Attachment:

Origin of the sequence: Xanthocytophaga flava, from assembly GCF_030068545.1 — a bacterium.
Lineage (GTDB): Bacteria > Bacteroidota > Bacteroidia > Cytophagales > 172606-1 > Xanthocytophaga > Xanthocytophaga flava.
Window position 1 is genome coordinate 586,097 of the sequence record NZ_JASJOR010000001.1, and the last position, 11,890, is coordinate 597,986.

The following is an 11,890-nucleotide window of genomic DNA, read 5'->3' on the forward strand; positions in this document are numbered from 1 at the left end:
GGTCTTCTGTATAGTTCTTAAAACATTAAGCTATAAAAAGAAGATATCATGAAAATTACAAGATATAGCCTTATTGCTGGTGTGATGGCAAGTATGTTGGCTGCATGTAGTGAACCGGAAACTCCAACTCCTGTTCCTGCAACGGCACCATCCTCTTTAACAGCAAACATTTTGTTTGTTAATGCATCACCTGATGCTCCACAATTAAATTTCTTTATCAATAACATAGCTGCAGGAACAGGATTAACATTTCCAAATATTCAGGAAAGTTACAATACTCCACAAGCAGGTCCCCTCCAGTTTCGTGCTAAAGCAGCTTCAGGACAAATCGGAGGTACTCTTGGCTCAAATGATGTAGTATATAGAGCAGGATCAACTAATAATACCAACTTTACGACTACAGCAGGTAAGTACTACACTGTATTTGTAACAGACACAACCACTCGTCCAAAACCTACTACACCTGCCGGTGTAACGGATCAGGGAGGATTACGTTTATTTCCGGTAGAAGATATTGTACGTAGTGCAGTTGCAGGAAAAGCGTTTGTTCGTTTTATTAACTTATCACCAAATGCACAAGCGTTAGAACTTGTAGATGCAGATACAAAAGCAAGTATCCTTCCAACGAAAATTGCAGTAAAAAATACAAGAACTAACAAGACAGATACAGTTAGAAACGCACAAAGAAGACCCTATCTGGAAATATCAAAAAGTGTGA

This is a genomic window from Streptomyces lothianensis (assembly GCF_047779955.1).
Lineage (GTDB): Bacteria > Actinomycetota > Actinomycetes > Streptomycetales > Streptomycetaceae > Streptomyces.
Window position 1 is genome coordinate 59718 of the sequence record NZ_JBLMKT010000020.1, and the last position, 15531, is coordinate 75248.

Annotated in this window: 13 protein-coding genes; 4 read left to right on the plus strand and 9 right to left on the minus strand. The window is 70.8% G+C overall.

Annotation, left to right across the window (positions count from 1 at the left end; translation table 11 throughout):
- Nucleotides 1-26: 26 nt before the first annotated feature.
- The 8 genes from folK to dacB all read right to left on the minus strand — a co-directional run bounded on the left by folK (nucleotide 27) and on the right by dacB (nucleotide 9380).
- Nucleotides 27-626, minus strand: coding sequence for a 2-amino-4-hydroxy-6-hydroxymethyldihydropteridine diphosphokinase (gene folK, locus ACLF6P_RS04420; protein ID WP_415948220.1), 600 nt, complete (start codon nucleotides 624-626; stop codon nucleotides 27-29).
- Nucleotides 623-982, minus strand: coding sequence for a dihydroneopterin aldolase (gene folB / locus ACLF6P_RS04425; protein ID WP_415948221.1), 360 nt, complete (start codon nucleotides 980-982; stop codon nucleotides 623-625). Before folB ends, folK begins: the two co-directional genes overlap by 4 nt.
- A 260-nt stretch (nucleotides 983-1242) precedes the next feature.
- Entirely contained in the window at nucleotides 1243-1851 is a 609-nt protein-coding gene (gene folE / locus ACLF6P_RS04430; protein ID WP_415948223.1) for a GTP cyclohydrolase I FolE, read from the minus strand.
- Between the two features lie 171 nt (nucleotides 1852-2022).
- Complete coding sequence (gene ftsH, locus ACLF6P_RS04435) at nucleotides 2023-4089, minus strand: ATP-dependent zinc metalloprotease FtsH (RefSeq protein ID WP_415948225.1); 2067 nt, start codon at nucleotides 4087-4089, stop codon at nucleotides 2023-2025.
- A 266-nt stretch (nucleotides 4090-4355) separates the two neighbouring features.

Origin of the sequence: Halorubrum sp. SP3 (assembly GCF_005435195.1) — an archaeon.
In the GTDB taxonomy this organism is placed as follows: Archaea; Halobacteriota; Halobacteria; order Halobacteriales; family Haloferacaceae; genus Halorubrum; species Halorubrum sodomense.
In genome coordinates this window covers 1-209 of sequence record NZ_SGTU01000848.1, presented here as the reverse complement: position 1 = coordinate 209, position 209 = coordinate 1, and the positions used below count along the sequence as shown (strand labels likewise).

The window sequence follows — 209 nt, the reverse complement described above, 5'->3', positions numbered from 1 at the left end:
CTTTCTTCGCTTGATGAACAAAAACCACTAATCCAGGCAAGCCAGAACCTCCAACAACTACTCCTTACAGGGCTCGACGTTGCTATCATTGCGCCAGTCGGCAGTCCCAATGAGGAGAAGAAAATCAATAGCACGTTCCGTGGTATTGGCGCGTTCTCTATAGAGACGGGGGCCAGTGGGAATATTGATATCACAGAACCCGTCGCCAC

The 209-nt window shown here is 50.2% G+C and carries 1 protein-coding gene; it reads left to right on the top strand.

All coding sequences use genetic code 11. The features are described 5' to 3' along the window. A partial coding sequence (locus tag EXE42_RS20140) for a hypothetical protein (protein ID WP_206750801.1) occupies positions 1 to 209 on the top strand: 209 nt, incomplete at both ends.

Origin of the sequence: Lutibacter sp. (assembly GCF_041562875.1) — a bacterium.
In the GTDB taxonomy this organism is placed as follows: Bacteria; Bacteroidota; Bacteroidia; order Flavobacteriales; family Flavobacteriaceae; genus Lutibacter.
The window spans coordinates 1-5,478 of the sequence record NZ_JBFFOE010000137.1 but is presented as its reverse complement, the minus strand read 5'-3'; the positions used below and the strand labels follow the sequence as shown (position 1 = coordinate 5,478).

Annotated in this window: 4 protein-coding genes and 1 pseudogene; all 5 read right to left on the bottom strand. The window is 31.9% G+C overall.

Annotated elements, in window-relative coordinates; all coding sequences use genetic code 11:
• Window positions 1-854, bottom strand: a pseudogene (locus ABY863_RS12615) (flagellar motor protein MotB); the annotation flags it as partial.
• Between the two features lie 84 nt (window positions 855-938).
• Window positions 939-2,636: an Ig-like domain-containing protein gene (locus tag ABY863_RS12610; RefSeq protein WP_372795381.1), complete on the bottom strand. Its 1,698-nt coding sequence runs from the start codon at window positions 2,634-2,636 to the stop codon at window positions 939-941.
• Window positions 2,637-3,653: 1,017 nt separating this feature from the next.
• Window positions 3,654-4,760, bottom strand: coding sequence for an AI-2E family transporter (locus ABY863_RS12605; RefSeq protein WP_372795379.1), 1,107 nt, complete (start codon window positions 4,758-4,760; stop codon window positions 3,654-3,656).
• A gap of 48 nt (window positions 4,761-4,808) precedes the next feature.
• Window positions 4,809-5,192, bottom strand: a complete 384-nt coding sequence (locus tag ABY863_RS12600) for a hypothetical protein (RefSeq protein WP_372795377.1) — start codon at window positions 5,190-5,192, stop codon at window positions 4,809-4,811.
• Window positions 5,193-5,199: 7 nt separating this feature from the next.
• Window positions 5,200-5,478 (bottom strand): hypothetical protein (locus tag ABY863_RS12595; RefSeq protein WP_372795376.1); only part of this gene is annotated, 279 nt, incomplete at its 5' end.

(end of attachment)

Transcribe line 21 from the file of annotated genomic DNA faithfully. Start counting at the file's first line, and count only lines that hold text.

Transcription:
In the GTDB taxonomy this organism is placed as follows: Archaea; Halobacteriota; Halobacteria; order Halobacteriales; family Haloferacaceae; genus Halorubrum; species Halorubrum sodomense.